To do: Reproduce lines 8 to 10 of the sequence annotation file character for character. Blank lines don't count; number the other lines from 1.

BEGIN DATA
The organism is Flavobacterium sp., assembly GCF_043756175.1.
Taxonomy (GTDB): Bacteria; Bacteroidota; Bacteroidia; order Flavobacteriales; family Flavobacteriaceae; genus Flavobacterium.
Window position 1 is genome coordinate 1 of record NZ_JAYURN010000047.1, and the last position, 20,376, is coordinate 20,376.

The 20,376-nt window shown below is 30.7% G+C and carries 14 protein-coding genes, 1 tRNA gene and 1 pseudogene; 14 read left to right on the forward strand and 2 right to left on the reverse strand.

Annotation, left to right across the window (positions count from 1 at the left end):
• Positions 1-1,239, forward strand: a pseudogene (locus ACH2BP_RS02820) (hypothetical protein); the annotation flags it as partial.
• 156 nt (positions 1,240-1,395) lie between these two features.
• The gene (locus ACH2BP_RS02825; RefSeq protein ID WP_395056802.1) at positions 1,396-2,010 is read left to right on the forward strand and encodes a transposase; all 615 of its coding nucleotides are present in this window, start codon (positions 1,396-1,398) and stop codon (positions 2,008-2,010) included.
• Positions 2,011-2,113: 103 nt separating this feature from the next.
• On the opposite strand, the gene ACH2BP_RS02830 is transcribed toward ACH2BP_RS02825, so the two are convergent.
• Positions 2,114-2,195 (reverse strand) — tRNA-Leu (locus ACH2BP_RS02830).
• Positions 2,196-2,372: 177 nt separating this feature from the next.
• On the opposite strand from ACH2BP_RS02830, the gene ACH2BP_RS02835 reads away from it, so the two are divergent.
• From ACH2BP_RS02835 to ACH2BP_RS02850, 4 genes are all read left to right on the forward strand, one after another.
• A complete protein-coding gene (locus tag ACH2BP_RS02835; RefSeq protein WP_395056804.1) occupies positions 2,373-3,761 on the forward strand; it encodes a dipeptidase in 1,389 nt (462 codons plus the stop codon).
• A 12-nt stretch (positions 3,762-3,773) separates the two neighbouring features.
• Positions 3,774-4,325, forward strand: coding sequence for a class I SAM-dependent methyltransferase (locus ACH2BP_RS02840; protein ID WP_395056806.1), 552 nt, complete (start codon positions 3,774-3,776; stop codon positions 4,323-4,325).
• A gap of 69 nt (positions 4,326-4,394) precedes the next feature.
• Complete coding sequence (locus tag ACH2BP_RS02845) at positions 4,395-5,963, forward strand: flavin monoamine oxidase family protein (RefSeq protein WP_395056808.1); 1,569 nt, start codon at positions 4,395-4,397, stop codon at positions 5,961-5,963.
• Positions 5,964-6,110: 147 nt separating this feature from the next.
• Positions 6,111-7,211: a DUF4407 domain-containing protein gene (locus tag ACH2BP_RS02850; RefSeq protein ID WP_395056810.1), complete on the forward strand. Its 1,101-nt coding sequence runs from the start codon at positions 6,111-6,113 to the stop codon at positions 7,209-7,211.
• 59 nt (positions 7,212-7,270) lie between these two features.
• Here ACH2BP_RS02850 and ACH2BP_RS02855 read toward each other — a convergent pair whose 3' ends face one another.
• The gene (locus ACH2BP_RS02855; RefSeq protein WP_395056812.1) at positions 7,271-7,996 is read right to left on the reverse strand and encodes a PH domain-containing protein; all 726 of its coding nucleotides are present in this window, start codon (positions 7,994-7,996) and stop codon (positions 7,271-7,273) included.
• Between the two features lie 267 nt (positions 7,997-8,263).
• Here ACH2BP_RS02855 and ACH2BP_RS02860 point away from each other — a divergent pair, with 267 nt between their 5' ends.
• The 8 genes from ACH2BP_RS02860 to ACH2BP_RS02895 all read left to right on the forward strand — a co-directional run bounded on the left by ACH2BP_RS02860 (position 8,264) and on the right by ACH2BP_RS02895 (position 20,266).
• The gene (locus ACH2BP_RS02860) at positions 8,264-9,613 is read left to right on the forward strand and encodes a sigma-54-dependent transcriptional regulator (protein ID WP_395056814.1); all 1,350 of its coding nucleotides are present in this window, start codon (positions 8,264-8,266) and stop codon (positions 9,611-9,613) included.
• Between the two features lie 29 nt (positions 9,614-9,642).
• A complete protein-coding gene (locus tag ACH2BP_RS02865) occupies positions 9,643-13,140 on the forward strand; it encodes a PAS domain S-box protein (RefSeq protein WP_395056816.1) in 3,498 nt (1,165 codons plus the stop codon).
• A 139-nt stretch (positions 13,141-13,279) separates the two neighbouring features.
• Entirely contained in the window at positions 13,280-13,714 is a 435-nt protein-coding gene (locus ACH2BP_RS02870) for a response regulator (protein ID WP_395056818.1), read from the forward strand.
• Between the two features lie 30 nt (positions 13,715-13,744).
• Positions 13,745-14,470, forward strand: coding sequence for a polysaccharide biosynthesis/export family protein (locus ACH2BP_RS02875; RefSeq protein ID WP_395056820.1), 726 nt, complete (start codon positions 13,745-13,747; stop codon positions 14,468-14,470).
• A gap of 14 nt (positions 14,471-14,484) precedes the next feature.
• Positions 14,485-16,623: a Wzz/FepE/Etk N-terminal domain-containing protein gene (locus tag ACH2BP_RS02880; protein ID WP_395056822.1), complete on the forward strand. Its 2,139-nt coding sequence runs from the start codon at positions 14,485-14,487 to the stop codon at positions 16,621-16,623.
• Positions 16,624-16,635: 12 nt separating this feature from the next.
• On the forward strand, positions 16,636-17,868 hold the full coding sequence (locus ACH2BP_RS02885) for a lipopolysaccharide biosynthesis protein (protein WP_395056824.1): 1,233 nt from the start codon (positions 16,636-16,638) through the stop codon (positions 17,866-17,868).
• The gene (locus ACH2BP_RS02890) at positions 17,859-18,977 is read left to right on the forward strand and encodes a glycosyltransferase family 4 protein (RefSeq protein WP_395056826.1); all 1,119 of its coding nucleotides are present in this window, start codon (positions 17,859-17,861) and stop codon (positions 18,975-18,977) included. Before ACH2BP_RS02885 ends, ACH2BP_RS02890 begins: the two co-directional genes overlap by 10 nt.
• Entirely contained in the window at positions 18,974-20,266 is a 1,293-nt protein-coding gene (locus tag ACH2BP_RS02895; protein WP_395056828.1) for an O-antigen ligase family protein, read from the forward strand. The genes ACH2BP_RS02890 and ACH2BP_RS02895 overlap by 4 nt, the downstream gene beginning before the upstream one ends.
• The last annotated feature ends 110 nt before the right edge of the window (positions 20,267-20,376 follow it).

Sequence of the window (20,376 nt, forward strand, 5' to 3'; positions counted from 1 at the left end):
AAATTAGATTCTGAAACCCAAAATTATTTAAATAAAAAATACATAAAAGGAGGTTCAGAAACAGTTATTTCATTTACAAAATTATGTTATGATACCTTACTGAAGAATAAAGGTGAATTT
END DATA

• The gene (locus ACH2BP_RS02825; RefSeq protein ID WP_395056802.1) at positions 1,396-2,010 is read left to right on the forward strand and encodes a transposase; all 615 of its coding nucleotides are present in this window, start codon (positions 1,396-1,398) and stop codon (positions 2,008-2,010) included.
• Positions 2,011-2,113: 103 nt separating this feature from the next.
• On the opposite strand, the gene ACH2BP_RS02830 is transcribed toward ACH2BP_RS02825, so the two are convergent.